By John W. Fountain
It takes a father. We must reclaim, revive, rebuild, and restore the village: One child, one father, one family at a time. For the village is broken, deeply broken.
Shattered, it lies in ruins—spiritually, morally, socially. Our communities breathe on life support. Children murder children. And a generation sits complicit and largely silent, our heads buried in sinking sand.
We routinely bury our young, slain in an increasingly vicious “village” filled with gunfire that rises as surely as the morning sun and the wail of grieving mothers. A village whose streets flow with too much blood, with too many tears. And yet, not with enough outrage, conviction, resolve.
Not with enough faithful, functioning, full-proof fathers.
A village where broken schools, broken churches, and broken systems are a reflection of the deep brokenness of that which makes any village strong: Family.
Missing from the familial nucleus are fathers. Far too many are imprisoned, or else have become abandoners, emotionally disconnected, MIA. Too many are invisible, deadbeat, incapacitated and impotent. Too many by choice have unplugged. Too many lay prematurely in their graves. And yet, it takes a father.
An estimated 24.7 million children (one-third) in America, according to the U.S. Census, live in homes absent their biological father. It is clear from studies that children without positive paternal influences are more likely to be poor, to use drugs, to experience educational and behavioral problems…
Good fathers—whether stepfathers, coaches, pastors or mentors—can have a powerful positive impact on a child’s life. National and also local initiatives reflect at their core their belief in the vital influence of male role models on a kid¹s life, on the lifeblood of a community.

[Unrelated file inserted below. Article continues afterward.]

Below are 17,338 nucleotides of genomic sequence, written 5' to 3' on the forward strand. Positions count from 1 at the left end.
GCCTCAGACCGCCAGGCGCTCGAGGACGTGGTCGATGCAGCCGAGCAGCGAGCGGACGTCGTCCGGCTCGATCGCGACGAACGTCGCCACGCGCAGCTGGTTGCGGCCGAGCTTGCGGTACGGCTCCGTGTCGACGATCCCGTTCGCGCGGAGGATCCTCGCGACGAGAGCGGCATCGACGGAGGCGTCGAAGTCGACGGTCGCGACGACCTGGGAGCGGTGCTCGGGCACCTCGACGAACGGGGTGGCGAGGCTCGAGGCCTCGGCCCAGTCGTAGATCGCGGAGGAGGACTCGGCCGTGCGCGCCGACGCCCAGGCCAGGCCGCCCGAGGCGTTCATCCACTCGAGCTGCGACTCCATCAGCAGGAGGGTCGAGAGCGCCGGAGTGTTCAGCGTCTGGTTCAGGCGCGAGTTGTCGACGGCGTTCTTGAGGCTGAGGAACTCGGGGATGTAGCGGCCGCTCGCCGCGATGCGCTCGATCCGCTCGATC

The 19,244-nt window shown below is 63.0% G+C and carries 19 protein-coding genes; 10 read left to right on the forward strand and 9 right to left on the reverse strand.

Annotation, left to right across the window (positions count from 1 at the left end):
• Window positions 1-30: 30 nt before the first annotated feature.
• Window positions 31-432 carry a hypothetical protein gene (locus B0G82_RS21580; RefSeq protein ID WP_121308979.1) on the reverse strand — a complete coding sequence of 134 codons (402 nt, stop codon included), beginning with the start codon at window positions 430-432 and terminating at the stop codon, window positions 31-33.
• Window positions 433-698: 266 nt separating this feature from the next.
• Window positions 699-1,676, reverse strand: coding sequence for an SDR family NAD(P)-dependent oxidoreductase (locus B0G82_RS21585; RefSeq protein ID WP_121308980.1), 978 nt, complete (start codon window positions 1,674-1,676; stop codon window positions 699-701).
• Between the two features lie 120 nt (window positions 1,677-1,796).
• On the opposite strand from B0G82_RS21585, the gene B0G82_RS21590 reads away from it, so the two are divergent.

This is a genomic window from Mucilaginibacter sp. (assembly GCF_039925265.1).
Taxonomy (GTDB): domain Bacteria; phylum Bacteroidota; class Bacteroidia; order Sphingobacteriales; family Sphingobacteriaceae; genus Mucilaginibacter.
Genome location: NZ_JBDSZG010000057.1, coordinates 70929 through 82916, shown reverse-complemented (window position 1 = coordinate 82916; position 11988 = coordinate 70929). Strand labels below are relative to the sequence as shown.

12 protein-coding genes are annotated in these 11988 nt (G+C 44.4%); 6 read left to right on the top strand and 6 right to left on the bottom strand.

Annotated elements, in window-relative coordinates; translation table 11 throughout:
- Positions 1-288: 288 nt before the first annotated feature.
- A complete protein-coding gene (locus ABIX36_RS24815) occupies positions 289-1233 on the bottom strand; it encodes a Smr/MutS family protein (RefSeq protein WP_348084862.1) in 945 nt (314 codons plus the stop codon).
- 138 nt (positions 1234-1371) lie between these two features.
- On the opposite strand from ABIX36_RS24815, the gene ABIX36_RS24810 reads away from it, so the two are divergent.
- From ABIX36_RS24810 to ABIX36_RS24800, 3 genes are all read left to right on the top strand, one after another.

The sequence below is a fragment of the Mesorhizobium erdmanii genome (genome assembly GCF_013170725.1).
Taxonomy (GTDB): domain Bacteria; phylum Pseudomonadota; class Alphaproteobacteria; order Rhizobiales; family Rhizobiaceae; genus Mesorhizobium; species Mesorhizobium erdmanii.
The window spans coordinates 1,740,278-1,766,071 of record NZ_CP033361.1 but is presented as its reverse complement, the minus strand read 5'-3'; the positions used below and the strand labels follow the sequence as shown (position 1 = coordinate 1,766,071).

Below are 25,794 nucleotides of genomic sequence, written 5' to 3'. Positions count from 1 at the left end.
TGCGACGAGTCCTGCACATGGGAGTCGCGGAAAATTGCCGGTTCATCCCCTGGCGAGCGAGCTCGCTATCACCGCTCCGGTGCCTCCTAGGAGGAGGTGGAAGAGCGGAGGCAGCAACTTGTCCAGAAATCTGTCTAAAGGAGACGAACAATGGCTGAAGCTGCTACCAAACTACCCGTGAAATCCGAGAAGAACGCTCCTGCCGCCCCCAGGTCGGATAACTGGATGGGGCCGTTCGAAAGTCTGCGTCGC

We need more fathers. It takes a father.
I thought about this amid news days ago of a 14-year-old girl accused of shooting to death another Endia Martin, 14. The alleged shooter’s paralyzed uncle, police say, furnished the .38 revolver used in the slaying.
I can’t imagine a good and loving uncle—mentor or father—ever doing that.
For real fathers are producers, protectors, providers. Fathers are affirmers, dream builders, sound counselors.
Fathers are a daughter¹s first love. A son’s model of manhood. Fathers show up. Keep their promises.
Fathers understand that as men we have no calling greater than fathering our own children. None more encompassing. None more challenging.
That calling is not contingent upon whether our relationships with the mother of our children endure, neither on what new love, opportunity, challenge, or hardship arises in our lives as the world turns.
I am convinced that “fatherhood” must be at the heart of any discussion about healing our communities. That we must now embrace the critical role of fathers. That we must encourage those men who have fallen down on the job, or else have completely failed, to seek to redeem, restore and renew their calling as fathers.
That we must forgive them, and begin to rebuild the village from within, forging ahead with men who are committed to being better fathers.
I am also aware that in these times the role of men as fathers is sometimes belittled and devalued. That too many men are demeaned or emasculated by some who are quick to shout, “It takes a village!”
But where, I ask, will the village be without fathers?